When it comes to debt consolidation, there’s no one-size-fits-all approach.
However, taking out a personal loan and utilizing a credit card balance transfer often are the most popular methods for digging your way out of debt.
But how do you know which one to choose?
Here’s what you need to know about each method, plus a few relevant scenarios so that you can pick the best contender in the debate over personal loans versus balance transfers.
Personal loans vs. balance transfers
Learn more about the process of the two debt consolidation methods so you can choose the right one for your situation.
How a personal loan helps consolidate debt
If you have loans, it might seem weird to borrow more money from an online lender, bank, or credit union to pay off your existing debt.
But, an unsecured personal loan in the form of a debt consolidation loan is a helpful solution in many cases. That’s because it allows you to pay off multiple types of loans with different monthly payments and then start fresh with a single monthly payment.
You can benefit from debt consolidation via a personal loan if you have the credit history (or a qualified cosigner) to score a low, fixed interest rate without posting collateral.
Let’s say you owe $5,000 on one credit card and $5,000 on another, both with an interest rate of 20.00%. You’re able to pay $125 a month on each card for a total of $250 per month.
If you take out a $10,000 personal loan with a 10.00% interest rate and a 3-year repayment term, you’re looking at $4,884 in lifetime savings. That’s because your total balance paid is reduced from $16,500 to $11,616 since you’re paying less interest on a personal loan with a much lower APR. However, this would mean making a higher monthly payment of $323 on the debt.
Curious to see how much you could save? Use our credit card consolidation calculator to plug in your information and find out how much you could enjoy in lifetime savings.
How a balance transfer helps consolidate debt
In a credit card balance transfer, you move your credit card debt from one card to another card with a lower APR so that you can save on interest charges paid. Many consumers use this strategy while repaying credit card debt.
Credit card companies recognize this need, so they offer cards that typically come with yearlong promotional APRs of 0%. So for example, if you open a new credit card and pay off your existing higher-interest debt within 12 months, your balance wouldn’t incur additional interest, and you could save a considerable amount of money.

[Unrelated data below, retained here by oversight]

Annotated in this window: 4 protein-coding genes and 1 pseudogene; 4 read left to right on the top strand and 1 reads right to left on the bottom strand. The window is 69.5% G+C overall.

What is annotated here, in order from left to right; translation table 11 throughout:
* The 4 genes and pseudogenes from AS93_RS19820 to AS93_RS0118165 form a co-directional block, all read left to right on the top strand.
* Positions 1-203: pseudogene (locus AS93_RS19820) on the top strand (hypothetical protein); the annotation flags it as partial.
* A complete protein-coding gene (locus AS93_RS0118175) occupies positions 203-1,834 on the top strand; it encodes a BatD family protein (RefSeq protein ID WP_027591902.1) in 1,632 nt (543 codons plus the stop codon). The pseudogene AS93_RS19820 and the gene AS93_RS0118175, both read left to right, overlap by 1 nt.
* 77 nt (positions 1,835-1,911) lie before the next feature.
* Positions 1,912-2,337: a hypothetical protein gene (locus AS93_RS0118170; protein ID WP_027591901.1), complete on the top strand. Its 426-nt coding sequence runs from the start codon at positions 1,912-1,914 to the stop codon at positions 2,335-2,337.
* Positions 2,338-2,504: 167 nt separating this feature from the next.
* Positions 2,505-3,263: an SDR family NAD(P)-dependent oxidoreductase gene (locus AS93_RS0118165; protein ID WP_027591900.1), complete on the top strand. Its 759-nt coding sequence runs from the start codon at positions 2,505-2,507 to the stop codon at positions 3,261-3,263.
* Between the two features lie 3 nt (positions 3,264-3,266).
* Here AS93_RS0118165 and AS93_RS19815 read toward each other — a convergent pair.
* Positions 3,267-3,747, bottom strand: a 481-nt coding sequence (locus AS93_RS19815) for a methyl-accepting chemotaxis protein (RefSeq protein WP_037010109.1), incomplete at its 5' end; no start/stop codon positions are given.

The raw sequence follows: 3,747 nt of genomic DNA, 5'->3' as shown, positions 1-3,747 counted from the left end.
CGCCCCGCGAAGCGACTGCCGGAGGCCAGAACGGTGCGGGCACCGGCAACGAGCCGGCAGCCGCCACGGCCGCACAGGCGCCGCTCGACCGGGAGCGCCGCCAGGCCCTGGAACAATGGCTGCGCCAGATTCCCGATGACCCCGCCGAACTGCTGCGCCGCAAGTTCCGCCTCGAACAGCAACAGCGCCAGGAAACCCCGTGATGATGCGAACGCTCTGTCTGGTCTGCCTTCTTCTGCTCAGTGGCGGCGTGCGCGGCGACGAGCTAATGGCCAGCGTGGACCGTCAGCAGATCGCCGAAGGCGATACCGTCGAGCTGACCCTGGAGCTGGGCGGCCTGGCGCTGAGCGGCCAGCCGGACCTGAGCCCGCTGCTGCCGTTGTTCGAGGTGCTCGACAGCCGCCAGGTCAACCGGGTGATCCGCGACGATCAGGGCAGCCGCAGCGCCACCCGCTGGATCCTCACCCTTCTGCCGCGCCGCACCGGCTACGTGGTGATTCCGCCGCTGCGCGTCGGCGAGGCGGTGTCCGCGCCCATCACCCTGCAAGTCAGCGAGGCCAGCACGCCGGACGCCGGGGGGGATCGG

However, once the introductory APR expires, your credit card interest rate will go up. So, this debt consolidation strategy is risky if you can’t handle a fast payoff.
Like some personal loans, balance transfers on credit cards could come with fees, including an annual membership-style cost. If you went this route, you’d want to shop around for the best no-fee balance transfer cards.
Which debt consolidation strategies work best?
It’s easier to picture which method wins in the debate over personal loans versus balance transfers when you consider a specific borrowing situation. Here are five situations in which one debt consolidation strategy beats the other.
Scenario 1: You can afford to repay the debt within a year
Winner: Balance transfer
Most borrowers would prefer a 0% APR over a typical interest rate of 5.00% to 35.00%. But they may not be able to afford to repay their debt within a year, which is the typical promotional period of balance transfer credit cards.
To gauge your fit, calculate the monthly payment required to repay the new balance transfer card debt before that promotional APR turns into a double-digit rate. Then look at your budget to make sure you can afford that monthly payment.
Scenario 2: You want a lower monthly payment (and longer repayment term)
Winner: Personal loan